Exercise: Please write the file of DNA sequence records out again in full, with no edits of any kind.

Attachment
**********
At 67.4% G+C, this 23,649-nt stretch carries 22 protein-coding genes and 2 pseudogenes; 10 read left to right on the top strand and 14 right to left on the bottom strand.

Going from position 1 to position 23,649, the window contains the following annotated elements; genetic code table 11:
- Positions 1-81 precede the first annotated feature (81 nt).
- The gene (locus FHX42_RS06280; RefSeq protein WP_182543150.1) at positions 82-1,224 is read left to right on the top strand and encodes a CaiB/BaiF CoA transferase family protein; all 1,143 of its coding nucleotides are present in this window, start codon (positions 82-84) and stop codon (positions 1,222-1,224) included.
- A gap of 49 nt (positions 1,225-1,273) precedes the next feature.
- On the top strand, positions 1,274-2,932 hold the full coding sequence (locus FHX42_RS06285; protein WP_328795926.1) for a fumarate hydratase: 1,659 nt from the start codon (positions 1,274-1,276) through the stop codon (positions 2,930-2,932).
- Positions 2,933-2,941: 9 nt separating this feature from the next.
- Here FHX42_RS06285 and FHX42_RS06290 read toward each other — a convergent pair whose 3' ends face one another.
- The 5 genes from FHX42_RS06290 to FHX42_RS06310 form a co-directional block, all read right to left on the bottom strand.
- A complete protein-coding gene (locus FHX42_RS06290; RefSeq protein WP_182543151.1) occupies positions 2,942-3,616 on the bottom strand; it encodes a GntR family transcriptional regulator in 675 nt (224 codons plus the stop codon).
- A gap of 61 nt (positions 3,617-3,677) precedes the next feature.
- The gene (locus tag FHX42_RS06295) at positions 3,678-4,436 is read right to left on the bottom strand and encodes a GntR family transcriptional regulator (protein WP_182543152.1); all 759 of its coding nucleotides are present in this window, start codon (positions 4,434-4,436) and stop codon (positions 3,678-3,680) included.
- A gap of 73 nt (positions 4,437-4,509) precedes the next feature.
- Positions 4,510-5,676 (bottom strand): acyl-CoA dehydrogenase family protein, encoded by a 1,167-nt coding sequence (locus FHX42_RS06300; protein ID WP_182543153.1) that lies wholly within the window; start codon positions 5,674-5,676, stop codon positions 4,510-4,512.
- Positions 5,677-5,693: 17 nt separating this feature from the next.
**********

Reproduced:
At 67.4% G+C, this 23,649-nt stretch carries 22 protein-coding genes and 2 pseudogenes; 10 read left to right on the top strand and 14 right to left on the bottom strand.

Going from position 1 to position 23,649, the window contains the following annotated elements; genetic code table 11:
- Positions 1-81 precede the first annotated feature (81 nt).
- The gene (locus FHX42_RS06280; RefSeq protein WP_182543150.1) at positions 82-1,224 is read left to right on the top strand and encodes a CaiB/BaiF CoA transferase family protein; all 1,143 of its coding nucleotides are present in this window, start codon (positions 82-84) and stop codon (positions 1,222-1,224) included.
- A gap of 49 nt (positions 1,225-1,273) precedes the next feature.
- On the top strand, positions 1,274-2,932 hold the full coding sequence (locus FHX42_RS06285; protein WP_328795926.1) for a fumarate hydratase: 1,659 nt from the start codon (positions 1,274-1,276) through the stop codon (positions 2,930-2,932).
- Positions 2,933-2,941: 9 nt separating this feature from the next.
- Here FHX42_RS06285 and FHX42_RS06290 read toward each other — a convergent pair whose 3' ends face one another.
- The 5 genes from FHX42_RS06290 to FHX42_RS06310 form a co-directional block, all read right to left on the bottom strand.
- A complete protein-coding gene (locus FHX42_RS06290; RefSeq protein WP_182543151.1) occupies positions 2,942-3,616 on the bottom strand; it encodes a GntR family transcriptional regulator in 675 nt (224 codons plus the stop codon).
- A gap of 61 nt (positions 3,617-3,677) precedes the next feature.
- The gene (locus tag FHX42_RS06295) at positions 3,678-4,436 is read right to left on the bottom strand and encodes a GntR family transcriptional regulator (protein WP_182543152.1); all 759 of its coding nucleotides are present in this window, start codon (positions 4,434-4,436) and stop codon (positions 3,678-3,680) included.
- A gap of 73 nt (positions 4,437-4,509) precedes the next feature.
- Positions 4,510-5,676 (bottom strand): acyl-CoA dehydrogenase family protein, encoded by a 1,167-nt coding sequence (locus FHX42_RS06300; protein ID WP_182543153.1) that lies wholly within the window; start codon positions 5,674-5,676, stop codon positions 4,510-4,512.
- Positions 5,677-5,693: 17 nt separating this feature from the next.